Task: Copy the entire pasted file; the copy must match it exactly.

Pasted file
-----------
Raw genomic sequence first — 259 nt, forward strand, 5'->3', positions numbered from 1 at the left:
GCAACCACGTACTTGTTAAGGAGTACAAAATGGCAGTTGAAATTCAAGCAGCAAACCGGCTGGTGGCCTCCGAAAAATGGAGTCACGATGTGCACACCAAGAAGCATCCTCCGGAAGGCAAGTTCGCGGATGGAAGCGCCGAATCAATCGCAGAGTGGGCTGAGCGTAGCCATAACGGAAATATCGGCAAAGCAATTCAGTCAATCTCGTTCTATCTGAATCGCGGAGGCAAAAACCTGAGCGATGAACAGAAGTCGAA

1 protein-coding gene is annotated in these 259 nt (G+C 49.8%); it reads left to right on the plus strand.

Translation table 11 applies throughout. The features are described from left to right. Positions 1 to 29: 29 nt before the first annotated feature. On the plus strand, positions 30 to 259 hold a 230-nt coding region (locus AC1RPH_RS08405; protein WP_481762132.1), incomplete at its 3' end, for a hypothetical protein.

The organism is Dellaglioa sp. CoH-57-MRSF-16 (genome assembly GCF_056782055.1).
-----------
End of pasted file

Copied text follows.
Raw genomic sequence first — 259 nt, forward strand, 5'->3', positions numbered from 1 at the left:
GCAACCACGTACTTGTTAAGGAGTACAAAATGGCAGTTGAAATTCAAGCAGCAAACCGGCTGGTGGCCTCCGAAAAATGGAGTCACGATGTGCACACCAAGAAGCATCCTCCGGAAGGCAAGTTCGCGGATGGAAGCGCCGAATCAATCGCAGAGTGGGCTGAGCGTAGCCATAACGGAAATATCGGCAAAGCAATTCAGTCAATCTCGTTCTATCTGAATCGCGGAGGCAAAAACCTGAGCGATGAACAGAAGTCGAA

1 protein-coding gene is annotated in these 259 nt (G+C 49.8%); it reads left to right on the plus strand.

Translation table 11 applies throughout. The features are described from left to right. Positions 1 to 29: 29 nt before the first annotated feature. On the plus strand, positions 30 to 259 hold a 230-nt coding region (locus AC1RPH_RS08405; protein WP_481762132.1), incomplete at its 3' end, for a hypothetical protein.

The organism is Dellaglioa sp. CoH-57-MRSF-16 (genome assembly GCF_056782055.1).